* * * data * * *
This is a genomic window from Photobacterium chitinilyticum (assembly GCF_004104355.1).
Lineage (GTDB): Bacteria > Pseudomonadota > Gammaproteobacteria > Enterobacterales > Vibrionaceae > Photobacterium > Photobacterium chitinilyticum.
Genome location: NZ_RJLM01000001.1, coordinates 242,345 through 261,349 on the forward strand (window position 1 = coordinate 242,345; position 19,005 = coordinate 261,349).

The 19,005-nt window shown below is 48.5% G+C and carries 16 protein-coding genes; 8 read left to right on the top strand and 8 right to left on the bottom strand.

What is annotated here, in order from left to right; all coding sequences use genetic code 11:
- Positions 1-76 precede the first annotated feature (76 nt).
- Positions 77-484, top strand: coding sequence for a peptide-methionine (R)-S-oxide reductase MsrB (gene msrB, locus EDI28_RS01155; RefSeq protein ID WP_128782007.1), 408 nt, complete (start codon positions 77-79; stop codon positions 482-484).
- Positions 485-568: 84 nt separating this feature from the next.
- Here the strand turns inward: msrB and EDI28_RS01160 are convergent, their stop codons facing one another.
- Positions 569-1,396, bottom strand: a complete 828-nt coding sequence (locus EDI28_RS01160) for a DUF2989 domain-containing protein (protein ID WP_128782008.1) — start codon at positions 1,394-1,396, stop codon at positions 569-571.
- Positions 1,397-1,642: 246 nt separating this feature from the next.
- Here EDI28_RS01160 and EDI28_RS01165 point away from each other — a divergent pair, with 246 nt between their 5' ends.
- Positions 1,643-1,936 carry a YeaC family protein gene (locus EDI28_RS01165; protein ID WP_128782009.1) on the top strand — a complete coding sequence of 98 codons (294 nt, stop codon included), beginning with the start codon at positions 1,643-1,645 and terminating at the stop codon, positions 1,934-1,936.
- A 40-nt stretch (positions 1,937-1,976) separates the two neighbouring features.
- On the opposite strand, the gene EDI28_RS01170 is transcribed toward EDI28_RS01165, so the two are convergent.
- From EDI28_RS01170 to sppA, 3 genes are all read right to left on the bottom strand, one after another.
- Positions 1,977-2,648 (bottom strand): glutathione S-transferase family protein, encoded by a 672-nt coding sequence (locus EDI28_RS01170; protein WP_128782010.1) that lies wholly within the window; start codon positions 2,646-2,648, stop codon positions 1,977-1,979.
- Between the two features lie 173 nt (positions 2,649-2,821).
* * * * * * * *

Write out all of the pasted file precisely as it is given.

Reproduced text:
This is a genomic window from Photobacterium chitinilyticum (assembly GCF_004104355.1).
Lineage (GTDB): Bacteria > Pseudomonadota > Gammaproteobacteria > Enterobacterales > Vibrionaceae > Photobacterium > Photobacterium chitinilyticum.
Genome location: NZ_RJLM01000001.1, coordinates 242,345 through 261,349 on the forward strand (window position 1 = coordinate 242,345; position 19,005 = coordinate 261,349).

The 19,005-nt window shown below is 48.5% G+C and carries 16 protein-coding genes; 8 read left to right on the top strand and 8 right to left on the bottom strand.

What is annotated here, in order from left to right; all coding sequences use genetic code 11:
- Positions 1-76 precede the first annotated feature (76 nt).
- Positions 77-484, top strand: coding sequence for a peptide-methionine (R)-S-oxide reductase MsrB (gene msrB, locus EDI28_RS01155; RefSeq protein ID WP_128782007.1), 408 nt, complete (start codon positions 77-79; stop codon positions 482-484).
- Positions 485-568: 84 nt separating this feature from the next.
- Here the strand turns inward: msrB and EDI28_RS01160 are convergent, their stop codons facing one another.
- Positions 569-1,396, bottom strand: a complete 828-nt coding sequence (locus EDI28_RS01160) for a DUF2989 domain-containing protein (protein ID WP_128782008.1) — start codon at positions 1,394-1,396, stop codon at positions 569-571.
- Positions 1,397-1,642: 246 nt separating this feature from the next.
- Here EDI28_RS01160 and EDI28_RS01165 point away from each other — a divergent pair, with 246 nt between their 5' ends.
- Positions 1,643-1,936 carry a YeaC family protein gene (locus EDI28_RS01165; protein ID WP_128782009.1) on the top strand — a complete coding sequence of 98 codons (294 nt, stop codon included), beginning with the start codon at positions 1,643-1,645 and terminating at the stop codon, positions 1,934-1,936.
- A 40-nt stretch (positions 1,937-1,976) separates the two neighbouring features.
- On the opposite strand, the gene EDI28_RS01170 is transcribed toward EDI28_RS01165, so the two are convergent.
- From EDI28_RS01170 to sppA, 3 genes are all read right to left on the bottom strand, one after another.
- Positions 1,977-2,648 (bottom strand): glutathione S-transferase family protein, encoded by a 672-nt coding sequence (locus EDI28_RS01170; protein WP_128782010.1) that lies wholly within the window; start codon positions 2,646-2,648, stop codon positions 1,977-1,979.
- Between the two features lie 173 nt (positions 2,649-2,821).